UK’s industrial strategy should play to strength in green tech, says CBI

Posted at November 8, 2012 » By : » Categories : News » Comments Off on UK’s industrial strategy should play to strength in green tech, says CBI

The UK should adopt an industrial strategy that plays to its strengths in key sectors including green technology, aerospace and automotives, says the CBI.

In a report out today, Playing our strongest hand: Maximising the UK’s industrial opportunities, the CBI says that a “joined up” approach to industrial strategy is needed to make the most of new opportunities in these sectors and help lift the country out of recession.

Focusing on key areas could deliver £30 billion worth of export opportunities by 2020, says the report, but the government will need to create a “world class” environment for business to operate in.

The UK, for example, has secured a £122 billion share of the global green technology and services, says the CBI, and is delivering a trade surplus of £5 billion. With the country’s market share growing at a rate of over 2%, the UK is well positioned to capitalise on a global market worth £3.3 trillion.

“The debate has moved on from whether the UK should have an industrial strategy, to what the right approach should be. It’s not about picking winners and it’s not about the Government spending more money – rather, it’s about tilting the playing field for those sectors where we have real advantages,” says the CBI’s chief policy director Katja Hall.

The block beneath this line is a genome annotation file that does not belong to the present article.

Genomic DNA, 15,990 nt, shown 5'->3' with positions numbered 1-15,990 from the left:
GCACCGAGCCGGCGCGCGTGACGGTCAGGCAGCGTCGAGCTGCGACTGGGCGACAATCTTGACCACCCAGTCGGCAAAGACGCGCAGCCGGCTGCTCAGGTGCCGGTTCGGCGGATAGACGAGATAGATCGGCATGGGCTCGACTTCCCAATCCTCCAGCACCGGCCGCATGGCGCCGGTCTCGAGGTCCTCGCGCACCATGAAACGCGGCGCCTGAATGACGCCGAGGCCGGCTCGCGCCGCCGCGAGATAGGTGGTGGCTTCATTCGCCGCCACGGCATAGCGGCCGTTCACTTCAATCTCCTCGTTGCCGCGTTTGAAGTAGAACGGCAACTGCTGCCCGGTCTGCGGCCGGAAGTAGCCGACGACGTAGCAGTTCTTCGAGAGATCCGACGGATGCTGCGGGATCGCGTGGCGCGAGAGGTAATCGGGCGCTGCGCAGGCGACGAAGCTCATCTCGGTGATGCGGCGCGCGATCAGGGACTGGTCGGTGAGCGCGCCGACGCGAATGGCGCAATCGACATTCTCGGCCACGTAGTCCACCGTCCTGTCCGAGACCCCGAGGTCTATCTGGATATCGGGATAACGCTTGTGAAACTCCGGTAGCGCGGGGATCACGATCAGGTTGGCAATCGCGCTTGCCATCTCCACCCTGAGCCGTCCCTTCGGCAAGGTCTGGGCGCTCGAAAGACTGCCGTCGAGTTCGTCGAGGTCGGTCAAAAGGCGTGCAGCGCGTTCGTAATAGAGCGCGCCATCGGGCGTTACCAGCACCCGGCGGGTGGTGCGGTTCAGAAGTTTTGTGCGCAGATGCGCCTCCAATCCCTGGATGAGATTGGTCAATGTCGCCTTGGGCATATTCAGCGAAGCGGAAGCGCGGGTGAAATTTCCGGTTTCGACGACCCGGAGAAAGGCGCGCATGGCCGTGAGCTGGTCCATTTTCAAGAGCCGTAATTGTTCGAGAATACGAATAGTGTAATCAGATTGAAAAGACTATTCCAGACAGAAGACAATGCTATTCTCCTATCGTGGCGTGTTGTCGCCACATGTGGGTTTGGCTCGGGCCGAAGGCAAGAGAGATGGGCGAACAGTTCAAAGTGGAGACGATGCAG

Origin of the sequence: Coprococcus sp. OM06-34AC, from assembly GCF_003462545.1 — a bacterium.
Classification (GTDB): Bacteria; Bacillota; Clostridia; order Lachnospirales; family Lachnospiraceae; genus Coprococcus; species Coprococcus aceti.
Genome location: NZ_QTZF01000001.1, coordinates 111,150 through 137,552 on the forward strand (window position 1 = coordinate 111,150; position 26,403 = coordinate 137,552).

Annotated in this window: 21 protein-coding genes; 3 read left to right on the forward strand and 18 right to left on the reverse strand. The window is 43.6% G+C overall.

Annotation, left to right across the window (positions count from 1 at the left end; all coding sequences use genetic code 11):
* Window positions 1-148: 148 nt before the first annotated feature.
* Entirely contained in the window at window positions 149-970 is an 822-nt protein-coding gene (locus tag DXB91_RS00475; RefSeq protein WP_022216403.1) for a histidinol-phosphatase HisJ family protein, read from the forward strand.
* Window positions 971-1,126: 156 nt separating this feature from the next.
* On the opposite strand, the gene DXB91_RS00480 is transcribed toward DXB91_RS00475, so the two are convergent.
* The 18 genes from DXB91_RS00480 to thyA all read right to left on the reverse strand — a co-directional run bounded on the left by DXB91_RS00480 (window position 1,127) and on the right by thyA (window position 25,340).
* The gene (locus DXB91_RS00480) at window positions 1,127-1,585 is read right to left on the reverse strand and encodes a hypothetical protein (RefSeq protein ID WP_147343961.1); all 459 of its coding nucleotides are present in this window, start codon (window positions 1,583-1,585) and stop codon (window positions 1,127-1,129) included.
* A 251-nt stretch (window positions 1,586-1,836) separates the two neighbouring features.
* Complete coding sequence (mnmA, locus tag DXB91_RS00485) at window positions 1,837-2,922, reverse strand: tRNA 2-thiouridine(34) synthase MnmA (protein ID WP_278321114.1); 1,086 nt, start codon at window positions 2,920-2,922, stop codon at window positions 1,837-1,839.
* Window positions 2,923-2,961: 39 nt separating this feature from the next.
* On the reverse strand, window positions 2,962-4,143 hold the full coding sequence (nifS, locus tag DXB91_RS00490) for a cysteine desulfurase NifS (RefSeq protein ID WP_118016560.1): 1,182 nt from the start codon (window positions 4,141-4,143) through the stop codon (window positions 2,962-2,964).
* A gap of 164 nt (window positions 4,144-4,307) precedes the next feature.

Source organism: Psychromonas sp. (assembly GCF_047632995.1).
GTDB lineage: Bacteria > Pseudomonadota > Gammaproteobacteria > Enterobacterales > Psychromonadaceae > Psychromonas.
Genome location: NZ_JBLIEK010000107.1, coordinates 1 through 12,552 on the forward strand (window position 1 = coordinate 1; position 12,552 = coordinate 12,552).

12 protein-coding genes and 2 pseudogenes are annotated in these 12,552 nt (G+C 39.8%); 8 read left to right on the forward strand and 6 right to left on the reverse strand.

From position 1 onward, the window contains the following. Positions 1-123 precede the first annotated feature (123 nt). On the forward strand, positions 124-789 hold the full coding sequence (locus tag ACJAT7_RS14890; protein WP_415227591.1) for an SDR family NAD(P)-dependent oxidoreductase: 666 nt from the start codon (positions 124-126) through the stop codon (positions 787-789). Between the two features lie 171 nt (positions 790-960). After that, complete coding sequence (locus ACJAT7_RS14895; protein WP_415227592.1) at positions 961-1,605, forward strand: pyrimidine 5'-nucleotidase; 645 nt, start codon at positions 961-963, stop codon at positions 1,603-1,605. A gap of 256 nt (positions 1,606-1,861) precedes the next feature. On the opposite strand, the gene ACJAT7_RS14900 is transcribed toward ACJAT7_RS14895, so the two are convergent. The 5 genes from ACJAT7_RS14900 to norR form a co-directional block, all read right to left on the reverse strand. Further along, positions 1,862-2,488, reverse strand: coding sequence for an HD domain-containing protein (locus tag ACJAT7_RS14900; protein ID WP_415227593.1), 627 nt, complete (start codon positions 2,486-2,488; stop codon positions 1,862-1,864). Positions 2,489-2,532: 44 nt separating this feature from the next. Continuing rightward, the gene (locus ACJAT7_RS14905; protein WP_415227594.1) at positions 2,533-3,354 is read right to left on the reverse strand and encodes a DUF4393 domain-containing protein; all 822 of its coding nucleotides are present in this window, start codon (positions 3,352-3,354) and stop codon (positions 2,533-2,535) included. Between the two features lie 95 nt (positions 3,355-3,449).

It won’t be enough to just champion key sectors, says the CBI, each will need particular actions to stimulate growth, including changing the regulatory environment, investing in infrastructure or supporting the development of new technologies.

In the green sector, this will mean the UK sticking to its fourth carbon budget, setting emission reduction targets to 2030 and moving ahead with its low-carbon transition plans.

Enacting the Energy Bill is a matter of urgency, says the CBI, along with incentives for homeowners to undertake energy efficiency retrofits and replacing the government’s controversial Carbon Reduction Commitment (CRC) for businesses with a simple energy tax and mandatory carbon reporting.

“What is crystal clear is that we have no time to waste. Countries like China, Singapore, South Korea, Germany and even the USA, are already backing sectors where they have strengths, boosting their industrial bases. If we choose to stand still, we will simply fall behind,” cautions Hall.

For further information:

Related stories:
Renewable, nuclear and CCS industries unite to call for UK decarbonisation target (5-Nov)
British public want more wind farms, according to poll (23-Oct)
UK Energy Secretary promises Energy Bill “within weeks” (18-Oct)
UK Chancellor backs renewables but gives shale gas a tax break (9-Oct)

Article source:

About admin

Comments are closed.